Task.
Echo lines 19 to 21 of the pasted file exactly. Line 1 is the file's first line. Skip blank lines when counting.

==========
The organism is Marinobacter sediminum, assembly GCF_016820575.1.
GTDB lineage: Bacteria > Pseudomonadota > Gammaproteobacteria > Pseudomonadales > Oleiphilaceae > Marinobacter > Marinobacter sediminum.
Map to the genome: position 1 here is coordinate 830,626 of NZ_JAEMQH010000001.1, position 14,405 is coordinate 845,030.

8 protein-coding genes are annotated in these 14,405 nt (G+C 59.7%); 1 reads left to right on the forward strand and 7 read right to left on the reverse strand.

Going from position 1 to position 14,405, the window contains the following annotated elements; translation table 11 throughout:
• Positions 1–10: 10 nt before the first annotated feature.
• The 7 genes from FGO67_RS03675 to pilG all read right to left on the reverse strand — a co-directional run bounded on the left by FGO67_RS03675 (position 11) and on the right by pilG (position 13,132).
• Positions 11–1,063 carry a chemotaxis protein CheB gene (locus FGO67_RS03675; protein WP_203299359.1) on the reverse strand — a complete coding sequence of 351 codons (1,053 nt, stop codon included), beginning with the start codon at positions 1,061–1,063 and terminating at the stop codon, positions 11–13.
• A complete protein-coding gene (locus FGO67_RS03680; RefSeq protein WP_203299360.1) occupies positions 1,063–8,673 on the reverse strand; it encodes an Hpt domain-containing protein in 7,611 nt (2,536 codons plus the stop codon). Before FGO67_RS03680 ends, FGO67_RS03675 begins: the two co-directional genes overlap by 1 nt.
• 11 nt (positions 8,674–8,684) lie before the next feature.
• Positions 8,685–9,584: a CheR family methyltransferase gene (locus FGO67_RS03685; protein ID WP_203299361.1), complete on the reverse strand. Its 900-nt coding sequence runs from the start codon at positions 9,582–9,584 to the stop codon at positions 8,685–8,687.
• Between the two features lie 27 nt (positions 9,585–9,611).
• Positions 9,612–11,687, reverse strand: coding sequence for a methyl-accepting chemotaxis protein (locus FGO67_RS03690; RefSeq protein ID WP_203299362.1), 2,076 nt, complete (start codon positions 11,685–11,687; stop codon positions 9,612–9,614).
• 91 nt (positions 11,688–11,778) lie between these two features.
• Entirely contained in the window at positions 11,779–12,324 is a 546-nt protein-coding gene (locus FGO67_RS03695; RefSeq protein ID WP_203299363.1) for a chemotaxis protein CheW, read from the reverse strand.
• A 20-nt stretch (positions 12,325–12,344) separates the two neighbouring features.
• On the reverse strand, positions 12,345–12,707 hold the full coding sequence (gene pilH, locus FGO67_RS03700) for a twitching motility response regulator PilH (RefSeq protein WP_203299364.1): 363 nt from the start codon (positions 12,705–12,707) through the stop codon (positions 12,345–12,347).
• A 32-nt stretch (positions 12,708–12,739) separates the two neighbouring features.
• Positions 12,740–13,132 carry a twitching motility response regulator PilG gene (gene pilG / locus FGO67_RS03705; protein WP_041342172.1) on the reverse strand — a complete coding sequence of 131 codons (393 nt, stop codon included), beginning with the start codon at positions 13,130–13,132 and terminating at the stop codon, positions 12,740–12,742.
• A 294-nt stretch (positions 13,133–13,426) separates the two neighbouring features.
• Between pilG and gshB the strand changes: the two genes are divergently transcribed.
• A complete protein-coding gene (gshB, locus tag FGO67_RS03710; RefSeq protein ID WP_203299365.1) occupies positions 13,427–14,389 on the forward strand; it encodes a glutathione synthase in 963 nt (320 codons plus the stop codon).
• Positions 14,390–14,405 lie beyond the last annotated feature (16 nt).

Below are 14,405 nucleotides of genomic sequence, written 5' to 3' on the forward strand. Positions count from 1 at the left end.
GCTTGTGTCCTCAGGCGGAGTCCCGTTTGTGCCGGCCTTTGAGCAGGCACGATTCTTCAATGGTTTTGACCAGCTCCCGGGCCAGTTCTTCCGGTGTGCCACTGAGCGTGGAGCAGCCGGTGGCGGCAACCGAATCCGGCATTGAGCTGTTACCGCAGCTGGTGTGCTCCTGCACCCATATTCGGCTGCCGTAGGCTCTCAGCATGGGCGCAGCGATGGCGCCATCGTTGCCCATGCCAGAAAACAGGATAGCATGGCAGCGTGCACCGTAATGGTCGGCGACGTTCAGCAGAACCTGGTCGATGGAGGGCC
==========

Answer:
• Positions 12,740–13,132 carry a twitching motility response regulator PilG gene (gene pilG / locus FGO67_RS03705; protein WP_041342172.1) on the reverse strand — a complete coding sequence of 131 codons (393 nt, stop codon included), beginning with the start codon at positions 13,130–13,132 and terminating at the stop codon, positions 12,740–12,742.
• A 294-nt stretch (positions 13,133–13,426) separates the two neighbouring features.
• Between pilG and gshB the strand changes: the two genes are divergently transcribed.